The architecture of Richard III

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The eighth in a series of talks about the history, heritage and culture of the small market town of Barnard Castle and its medieval church

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It is not a generally known fact that Richard, Duke of Gloucester was Lord of Barnard Castle before being crowned King Richard III. Before he left the North, he spent a considerable amount of time in the town and ordered significant improvements to be made both in the castle and in St Mary’s church, one plan being to build an ecclesiastical college and a chantry.

However, with his early death in 1485, not many of his visions had been realised. Several boar carvings all around the town, some of which have since been lost, are a small reminder of what could have become of Barnard Castle if Richard III had survived the battle at Bosworth. Today, Richard’s white boar is depicted in the town’s coat of arms. He provided St Mary’s church with a grant and the building underwent significant improvements, structural as well as ornamental, most of which are still visible today and made the building bigger and lighter.

Join James Wright as he explores this overlooked perspective of Richard’s life – his achievements as an architectural patron. By considering his building projects at sites including Middleham, Warwick and Sudeley this study looks at the context of his sacred and secular architecture in late mediaeval England, and gives us a rare and detailed glimpse into the architectural world of Richard III - setting his building projects in their wider 15th century context.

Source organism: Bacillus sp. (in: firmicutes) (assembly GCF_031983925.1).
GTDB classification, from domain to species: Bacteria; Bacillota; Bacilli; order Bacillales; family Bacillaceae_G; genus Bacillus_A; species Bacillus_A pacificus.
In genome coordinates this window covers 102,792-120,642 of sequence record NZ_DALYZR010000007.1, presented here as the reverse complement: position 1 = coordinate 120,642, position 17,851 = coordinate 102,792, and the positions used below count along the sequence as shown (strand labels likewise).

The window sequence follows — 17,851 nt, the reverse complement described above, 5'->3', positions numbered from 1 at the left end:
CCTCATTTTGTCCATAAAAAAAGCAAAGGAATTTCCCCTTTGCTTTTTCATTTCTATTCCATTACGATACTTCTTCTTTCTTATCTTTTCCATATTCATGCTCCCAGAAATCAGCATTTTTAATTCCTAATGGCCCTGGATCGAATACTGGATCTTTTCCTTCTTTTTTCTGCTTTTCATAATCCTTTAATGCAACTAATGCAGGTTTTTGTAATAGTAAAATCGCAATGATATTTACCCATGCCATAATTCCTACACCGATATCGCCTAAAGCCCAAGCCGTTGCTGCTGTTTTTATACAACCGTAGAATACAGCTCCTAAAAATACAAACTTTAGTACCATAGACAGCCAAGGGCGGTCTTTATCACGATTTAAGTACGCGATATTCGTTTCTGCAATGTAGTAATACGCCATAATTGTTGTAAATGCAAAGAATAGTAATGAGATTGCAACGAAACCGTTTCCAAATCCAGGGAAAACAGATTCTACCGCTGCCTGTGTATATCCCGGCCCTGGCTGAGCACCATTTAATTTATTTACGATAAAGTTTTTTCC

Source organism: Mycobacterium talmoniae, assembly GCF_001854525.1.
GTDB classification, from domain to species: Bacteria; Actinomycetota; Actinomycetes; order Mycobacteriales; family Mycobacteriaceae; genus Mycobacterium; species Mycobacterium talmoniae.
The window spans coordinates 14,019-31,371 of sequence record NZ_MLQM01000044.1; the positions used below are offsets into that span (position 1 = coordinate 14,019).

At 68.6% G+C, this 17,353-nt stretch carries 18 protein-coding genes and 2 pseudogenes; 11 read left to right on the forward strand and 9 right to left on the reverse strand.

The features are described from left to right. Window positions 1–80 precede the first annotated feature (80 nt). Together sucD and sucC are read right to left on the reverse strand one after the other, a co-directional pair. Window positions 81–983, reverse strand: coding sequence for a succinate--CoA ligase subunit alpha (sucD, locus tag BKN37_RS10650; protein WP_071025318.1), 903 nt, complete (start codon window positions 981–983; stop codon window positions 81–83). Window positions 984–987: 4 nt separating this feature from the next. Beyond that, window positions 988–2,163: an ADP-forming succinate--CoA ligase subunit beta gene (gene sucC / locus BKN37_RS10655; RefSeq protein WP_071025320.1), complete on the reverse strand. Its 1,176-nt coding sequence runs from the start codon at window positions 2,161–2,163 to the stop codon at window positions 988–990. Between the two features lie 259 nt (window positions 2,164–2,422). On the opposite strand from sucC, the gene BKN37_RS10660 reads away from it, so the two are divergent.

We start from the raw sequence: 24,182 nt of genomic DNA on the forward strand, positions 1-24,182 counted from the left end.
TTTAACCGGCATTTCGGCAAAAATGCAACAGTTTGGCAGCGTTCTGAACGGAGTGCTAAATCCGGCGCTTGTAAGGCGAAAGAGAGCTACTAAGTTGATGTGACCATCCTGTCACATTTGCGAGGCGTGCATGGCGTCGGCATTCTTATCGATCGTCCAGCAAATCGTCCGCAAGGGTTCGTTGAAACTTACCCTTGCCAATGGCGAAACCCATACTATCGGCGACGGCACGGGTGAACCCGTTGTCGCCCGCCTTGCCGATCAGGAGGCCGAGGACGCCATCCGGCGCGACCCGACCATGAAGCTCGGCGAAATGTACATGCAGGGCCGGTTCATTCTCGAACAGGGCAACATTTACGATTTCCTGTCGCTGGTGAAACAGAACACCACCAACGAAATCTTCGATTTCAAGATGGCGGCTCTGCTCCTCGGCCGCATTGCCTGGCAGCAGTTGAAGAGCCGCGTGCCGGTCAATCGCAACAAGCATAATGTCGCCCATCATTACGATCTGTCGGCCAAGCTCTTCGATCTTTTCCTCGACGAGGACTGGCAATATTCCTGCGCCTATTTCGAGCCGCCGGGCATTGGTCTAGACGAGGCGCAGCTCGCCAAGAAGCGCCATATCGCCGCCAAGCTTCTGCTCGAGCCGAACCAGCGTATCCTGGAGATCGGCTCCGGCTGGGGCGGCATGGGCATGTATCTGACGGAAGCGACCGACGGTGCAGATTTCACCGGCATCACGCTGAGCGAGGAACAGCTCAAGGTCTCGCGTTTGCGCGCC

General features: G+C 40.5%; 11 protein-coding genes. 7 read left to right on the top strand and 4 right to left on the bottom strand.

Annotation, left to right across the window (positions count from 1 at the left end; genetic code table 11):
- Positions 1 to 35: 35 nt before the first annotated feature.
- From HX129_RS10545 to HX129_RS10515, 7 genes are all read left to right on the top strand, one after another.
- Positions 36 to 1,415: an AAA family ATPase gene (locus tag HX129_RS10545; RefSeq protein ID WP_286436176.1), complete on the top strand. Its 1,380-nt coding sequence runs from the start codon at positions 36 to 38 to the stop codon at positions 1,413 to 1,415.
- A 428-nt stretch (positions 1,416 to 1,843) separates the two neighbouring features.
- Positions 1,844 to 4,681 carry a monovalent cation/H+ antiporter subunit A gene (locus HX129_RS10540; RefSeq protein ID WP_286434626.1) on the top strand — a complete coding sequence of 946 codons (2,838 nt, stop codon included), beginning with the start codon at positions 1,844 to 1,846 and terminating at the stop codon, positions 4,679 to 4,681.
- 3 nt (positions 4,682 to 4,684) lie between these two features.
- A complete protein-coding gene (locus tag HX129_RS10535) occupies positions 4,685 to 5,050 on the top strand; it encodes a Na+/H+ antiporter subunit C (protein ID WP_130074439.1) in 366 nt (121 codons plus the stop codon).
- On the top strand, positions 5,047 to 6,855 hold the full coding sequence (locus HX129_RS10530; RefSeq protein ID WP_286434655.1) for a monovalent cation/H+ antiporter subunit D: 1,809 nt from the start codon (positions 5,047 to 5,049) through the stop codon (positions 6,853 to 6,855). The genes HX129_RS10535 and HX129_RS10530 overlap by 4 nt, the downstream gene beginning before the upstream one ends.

James Wright is an award winning buildings archaeologist. He has two decades professional experience of ferreting around in people’s cellars, hunting through their attics and digging up their gardens. He hopes to find meaningful truths about how ordinary and extraordinary folk lived their lives in the mediaeval period.

The talk will take place at St Mary's church for a limited audience and will be live-streamed. If Covid-19 restrictions will not allow in person attendance at the venue, the entire talk will be live-streamed.

About Windows To The World:

This talk is the eighth in a series of talks for the NLHF funded 'Windows to the World' project. Originally planned to be held at St Mary’s Parish church every first Wednesday of the month, the current circumstances surrounding Covid-19 mean that some of the talks will take place online.

St Mary's Parish has an eventful history, going back over 900 years. Alongside the church's ongoing restoration, we are delving into the archives and uncovering the hidden gems from its past.

The talks will cover the eventful history and cultural peculiarities of St Mary’s Parish, Barnard Castle, and their wider surroundings. 900 years is a long time and you are bound to learn things you didn’t know before!

Other dates in the series:

Wed 07 April 2021 / Michael Lyons on the folklore of Teesdale and Weardale:

Wed 05 May 2021 / Christine Hartas and Elizabeth Conran on the life and work of Douglas Pittuck:

Wed 02 June 2021 / Beverley Pilcher on Barnard Castle during the Cholera Epidemic of 1849:

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Organiser DigVentures

Organiser of The architecture of Richard III

DigVentures runs crowdfunded, collaborative archaeology projects in the UK and beyond, with the aim of increasing opportunities for people interested in the past to take part in archaeological research. You can follow all of our excavations live online at



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